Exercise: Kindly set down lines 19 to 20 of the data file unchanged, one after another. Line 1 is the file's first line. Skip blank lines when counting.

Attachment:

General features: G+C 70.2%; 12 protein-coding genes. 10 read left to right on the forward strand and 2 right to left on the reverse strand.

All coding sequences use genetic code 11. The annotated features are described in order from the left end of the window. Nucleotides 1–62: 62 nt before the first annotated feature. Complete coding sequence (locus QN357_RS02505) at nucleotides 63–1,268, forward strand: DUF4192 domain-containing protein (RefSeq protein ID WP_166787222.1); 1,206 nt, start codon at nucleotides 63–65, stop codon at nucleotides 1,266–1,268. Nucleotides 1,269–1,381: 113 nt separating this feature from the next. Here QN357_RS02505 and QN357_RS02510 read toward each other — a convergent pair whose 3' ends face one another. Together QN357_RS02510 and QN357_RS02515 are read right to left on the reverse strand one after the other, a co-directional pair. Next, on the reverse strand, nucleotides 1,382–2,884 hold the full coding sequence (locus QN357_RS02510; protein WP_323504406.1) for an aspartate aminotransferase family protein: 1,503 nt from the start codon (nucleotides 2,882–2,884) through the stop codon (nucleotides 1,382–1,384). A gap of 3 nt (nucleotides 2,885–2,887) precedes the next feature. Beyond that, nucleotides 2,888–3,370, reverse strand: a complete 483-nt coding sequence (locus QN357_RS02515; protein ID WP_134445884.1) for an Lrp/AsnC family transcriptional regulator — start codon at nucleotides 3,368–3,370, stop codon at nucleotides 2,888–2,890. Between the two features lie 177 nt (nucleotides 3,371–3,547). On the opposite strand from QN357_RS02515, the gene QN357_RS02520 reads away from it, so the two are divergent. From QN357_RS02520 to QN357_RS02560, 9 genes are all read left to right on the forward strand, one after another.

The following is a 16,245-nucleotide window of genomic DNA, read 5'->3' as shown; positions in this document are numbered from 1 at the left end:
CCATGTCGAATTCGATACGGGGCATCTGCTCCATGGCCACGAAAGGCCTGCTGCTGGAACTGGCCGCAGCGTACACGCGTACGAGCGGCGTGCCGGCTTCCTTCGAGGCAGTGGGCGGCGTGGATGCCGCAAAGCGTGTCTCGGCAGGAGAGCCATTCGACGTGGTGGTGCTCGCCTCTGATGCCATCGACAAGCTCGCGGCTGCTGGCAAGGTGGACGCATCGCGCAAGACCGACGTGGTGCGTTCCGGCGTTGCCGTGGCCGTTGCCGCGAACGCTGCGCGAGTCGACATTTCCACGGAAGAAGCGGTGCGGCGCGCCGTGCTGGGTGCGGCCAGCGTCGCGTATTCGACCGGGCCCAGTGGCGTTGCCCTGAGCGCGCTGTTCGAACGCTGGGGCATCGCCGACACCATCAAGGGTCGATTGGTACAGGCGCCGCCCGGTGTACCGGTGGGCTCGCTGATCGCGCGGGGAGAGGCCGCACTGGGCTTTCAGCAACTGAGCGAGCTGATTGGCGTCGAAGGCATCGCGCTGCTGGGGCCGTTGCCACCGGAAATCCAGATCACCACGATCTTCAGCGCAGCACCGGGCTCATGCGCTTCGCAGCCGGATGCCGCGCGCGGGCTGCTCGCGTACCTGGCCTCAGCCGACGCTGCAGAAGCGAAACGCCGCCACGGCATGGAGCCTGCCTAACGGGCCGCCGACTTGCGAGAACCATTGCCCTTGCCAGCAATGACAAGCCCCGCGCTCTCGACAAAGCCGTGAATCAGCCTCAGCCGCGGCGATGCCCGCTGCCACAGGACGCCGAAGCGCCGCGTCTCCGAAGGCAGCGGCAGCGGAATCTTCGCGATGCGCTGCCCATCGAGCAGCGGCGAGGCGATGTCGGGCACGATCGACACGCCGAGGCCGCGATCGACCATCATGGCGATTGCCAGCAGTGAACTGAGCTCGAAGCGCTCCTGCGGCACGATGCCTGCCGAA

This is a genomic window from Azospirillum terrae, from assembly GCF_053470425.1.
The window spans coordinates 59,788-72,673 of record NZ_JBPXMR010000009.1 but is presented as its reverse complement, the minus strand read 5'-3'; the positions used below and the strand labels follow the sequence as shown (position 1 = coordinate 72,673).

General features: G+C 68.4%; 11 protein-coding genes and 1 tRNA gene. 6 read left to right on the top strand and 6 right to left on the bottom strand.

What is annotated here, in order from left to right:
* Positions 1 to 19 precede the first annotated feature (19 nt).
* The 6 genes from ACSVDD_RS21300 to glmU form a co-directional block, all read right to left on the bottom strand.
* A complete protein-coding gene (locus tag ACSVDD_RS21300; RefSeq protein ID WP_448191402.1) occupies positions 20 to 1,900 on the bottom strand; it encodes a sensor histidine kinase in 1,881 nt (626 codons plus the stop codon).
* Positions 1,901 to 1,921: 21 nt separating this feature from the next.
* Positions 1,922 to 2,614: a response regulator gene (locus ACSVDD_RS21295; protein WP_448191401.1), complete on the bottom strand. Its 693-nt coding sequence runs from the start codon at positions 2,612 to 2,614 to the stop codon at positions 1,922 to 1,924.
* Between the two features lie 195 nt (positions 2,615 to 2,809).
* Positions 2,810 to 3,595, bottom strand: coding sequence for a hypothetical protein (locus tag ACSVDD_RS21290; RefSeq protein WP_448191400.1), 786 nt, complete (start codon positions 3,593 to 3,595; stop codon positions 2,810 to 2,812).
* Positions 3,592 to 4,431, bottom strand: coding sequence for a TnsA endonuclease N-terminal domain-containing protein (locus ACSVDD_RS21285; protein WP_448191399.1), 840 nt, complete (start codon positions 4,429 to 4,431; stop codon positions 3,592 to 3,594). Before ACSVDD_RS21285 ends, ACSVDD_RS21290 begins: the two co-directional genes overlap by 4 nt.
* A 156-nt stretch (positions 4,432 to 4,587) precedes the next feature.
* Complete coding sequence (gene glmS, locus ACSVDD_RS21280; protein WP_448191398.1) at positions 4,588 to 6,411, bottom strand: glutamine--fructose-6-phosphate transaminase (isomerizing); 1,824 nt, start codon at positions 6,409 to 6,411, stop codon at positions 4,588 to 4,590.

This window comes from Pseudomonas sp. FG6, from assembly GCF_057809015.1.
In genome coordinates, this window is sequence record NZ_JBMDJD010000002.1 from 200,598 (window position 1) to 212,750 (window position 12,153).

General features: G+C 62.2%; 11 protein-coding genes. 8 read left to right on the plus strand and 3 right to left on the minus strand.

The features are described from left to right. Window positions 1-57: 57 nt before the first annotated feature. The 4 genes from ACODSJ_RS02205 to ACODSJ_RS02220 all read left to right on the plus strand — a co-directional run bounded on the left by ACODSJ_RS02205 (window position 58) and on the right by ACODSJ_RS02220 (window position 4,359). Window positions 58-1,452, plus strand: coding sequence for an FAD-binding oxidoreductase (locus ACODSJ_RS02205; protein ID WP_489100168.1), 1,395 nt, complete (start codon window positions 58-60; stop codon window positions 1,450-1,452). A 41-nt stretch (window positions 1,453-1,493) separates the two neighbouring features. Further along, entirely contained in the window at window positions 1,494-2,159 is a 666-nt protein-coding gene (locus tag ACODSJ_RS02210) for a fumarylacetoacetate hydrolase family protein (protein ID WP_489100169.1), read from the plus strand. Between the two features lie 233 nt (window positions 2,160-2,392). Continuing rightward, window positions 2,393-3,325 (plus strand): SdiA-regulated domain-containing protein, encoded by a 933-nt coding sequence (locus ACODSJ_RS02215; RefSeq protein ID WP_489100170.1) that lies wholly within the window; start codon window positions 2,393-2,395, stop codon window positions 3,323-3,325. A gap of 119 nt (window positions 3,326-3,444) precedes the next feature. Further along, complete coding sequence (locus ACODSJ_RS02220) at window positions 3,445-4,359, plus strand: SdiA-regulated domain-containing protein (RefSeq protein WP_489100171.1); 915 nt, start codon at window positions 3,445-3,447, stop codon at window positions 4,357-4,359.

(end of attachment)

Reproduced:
This window comes from Pseudomonas sp. FG6, from assembly GCF_057809015.1.
In genome coordinates, this window is sequence record NZ_JBMDJD010000002.1 from 200,598 (window position 1) to 212,750 (window position 12,153).